SALEM, Ohio – The beef checkoff’s now-famous slogan may have some competition: “Beef and Electricity. It’s what’s for dinner.”
Beef and electricity may sound like a strange combination for supper, but area grocery stores don’t think so.
Tops Friendly Market and Giant Eagle stores started selling this strange combination, better known as irradiated meat, Jan. 12.
Although supporters and opponents of irradiation disagree on its definition, what it boils down to is electricity killing potentially harmful pathogens in meat. This bacteria includes E. coli, salmonella and listeria.
Not the first. Other grocers across the country have slowly began carrying the meat since the Food and Drug Administration’s approval of the process in 1997. Nevertheless, this is the first time many Ohio and Pennsylvania shoppers have seen the meat on their grocers’ shelves.
So far consumers aren’t flocking to the irradiated meat section.
Tops spokesperson Stefanie Zakowicz thinks this will change.
With more consumer education about the irradiation process and people becoming more concerned about food safety, she thinks the demand will increase.
“As consumers become more confident with this, they’ll want it in other meat products, too – poultry and seafood both,” Zakowicz said.
Consumer demand. Both grocery stores are carrying only a small amount of irradiated meat until they determine consumer demand.
Shoppers can find the beef near the meat counter. The package says “irradiated” on the label and there is a small radura, the symbol of irradiation, on the back of the package.
Both stores have educational information about irradiation at the point of sale.
It costs 5 percent to 10 percent more than regular ground chuck and ground beef.
The beef is treated with SureBeam Corporation’s electron beam technology.
All in the name. One concern is that the term “irradiate” connotes a negative image of the process and may deter customers from buying the meat.
Rob Borella, Giant Eagle’s director of corporate communications, said there has been a debate within the industry about changing the name, but he said the term is more accepted now because of educational efforts.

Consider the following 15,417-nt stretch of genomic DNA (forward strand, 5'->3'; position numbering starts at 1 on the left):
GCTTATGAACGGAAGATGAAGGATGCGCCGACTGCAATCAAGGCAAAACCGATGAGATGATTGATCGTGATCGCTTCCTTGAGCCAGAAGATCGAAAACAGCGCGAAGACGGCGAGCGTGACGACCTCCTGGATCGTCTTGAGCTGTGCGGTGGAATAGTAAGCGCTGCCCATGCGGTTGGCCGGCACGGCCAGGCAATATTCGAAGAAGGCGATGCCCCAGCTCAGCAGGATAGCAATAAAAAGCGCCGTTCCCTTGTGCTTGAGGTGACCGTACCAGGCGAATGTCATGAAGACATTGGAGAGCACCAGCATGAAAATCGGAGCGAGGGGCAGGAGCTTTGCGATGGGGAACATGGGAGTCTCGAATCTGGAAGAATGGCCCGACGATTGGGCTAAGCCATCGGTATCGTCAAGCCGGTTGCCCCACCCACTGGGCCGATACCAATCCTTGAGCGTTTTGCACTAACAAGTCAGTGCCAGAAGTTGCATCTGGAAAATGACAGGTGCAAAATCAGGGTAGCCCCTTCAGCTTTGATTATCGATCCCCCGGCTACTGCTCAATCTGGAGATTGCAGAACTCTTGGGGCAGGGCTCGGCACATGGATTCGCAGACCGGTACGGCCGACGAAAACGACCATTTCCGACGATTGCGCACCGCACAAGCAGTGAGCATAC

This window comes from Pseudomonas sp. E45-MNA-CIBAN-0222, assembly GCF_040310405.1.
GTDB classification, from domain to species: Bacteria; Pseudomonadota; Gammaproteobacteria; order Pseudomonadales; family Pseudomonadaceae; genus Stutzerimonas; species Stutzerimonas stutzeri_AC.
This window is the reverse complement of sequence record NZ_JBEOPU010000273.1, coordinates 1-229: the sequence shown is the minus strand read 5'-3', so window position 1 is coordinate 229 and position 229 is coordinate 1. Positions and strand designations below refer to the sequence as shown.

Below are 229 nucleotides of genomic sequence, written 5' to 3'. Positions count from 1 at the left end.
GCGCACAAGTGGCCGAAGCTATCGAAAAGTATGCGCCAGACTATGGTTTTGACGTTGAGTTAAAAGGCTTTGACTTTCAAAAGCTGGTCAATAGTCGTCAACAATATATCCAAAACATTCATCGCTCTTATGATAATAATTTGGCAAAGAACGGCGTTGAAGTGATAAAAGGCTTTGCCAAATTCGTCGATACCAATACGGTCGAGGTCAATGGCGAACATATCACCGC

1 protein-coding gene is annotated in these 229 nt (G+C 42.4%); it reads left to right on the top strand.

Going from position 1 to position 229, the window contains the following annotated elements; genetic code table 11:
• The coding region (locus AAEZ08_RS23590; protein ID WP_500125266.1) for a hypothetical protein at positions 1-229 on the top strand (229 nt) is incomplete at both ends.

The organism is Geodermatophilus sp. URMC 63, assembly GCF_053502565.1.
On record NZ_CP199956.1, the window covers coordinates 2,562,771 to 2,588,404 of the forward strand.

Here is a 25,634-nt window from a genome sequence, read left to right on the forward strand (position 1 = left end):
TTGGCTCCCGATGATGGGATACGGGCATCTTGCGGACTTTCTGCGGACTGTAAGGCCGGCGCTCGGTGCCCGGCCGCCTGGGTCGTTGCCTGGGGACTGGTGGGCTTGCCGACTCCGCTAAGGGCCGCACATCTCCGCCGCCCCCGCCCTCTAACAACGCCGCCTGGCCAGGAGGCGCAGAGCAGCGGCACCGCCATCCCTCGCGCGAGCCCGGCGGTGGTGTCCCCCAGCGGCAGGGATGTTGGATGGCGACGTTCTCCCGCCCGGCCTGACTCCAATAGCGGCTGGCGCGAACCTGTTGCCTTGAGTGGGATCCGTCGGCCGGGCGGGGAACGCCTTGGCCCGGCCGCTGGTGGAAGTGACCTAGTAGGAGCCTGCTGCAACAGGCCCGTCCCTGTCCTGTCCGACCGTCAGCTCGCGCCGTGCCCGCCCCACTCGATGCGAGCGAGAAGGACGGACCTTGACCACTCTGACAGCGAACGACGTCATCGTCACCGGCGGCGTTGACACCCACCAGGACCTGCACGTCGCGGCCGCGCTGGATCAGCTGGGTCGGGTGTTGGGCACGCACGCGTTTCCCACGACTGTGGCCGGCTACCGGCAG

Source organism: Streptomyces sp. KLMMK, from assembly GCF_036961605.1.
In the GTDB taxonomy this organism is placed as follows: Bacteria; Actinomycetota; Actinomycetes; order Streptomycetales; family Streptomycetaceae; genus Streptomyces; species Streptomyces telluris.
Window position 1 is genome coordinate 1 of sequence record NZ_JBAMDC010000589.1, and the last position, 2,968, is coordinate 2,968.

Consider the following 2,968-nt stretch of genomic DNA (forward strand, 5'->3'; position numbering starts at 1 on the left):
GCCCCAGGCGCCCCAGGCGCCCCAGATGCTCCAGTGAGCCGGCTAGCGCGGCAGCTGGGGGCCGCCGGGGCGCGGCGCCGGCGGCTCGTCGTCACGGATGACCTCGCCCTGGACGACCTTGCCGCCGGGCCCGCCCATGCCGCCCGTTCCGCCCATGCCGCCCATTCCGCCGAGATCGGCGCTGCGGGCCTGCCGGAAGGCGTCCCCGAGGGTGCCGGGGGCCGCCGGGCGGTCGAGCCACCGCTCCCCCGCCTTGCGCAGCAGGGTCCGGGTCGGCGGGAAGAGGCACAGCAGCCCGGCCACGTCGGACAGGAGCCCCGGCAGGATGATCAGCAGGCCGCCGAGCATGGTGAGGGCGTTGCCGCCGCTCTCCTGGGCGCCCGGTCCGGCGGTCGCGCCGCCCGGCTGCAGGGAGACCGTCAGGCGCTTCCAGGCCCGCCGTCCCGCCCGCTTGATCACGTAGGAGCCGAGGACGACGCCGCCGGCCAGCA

Changing the name now may do more harm than good and set back the education process, he said.
Controversy. Although the technology was approved by the Food and Drug Administration and grocery stores are carrying the product, not everyone is happy about the process.
Proponents like SureBeam Corporation say the system uses “ordinary electricity” and “electron beam technology.”
On the other hand, consumer advocate groups like Public Citizen, define it as “food exposed to large doses of ionizing radiation” and the “electron beam equivalent to millions of chest X-rays.”
In its final ruling in December 1997, the Food and Drug Administration defined irradiation as: “…the safe use of a source of radiation to treat refrigerated or frozen uncooked meat… to control foodborne pathogens and extend product shelf-life.”
Cautions. Despite the Food and Drug Administration’s approval, Public Citizen cautions customers that long-term studies have not been done to determine the effects of eating irradiated food. The group is also concerned about the loss of vitamins that may occur during irradiation.
The FDA has tested the safety and technology of irradiation for more than 40 years and “has found irradiation to be safe under a variety of conditions and has approved its use for many foods.”
“The process may cause a small loss of nutrients but no more so than with other processing methods such as cooking, canning or heat pasteurization,” according to an FDA release.
Food safety. The Food and Drug Administration and grocery stores stress that irradiation is not a substitute for food safety. The same sanitary food-handling practices used with non-irradiated meat still need to be followed.
“Bacteria can still be introduced once the seal is broken and the product is home,” Zakowicz said. “It is not fail-safe.”
This food-safety handling is what concerns groups like Public Citizen, who say irradiation is a mask for food-safety problems, such as unsanitary farms, slaughterhouses and food-processing methods.
Spices, produce. This isn’t the first time irradiated products have been on the market. It has been used for years to control contamination in spices, fruits, vegetables and astronauts’ food in space.
(You can contact Kristy Hebert at 1-800-837-3419, ext. 23, or by e-mail at email@example.com.)
Food and Drug Administration: www.fda.gov/opacom/catalog/irradbro.html
Public Citizen: www.citizen.org/publications/release.cfm?ID=7071
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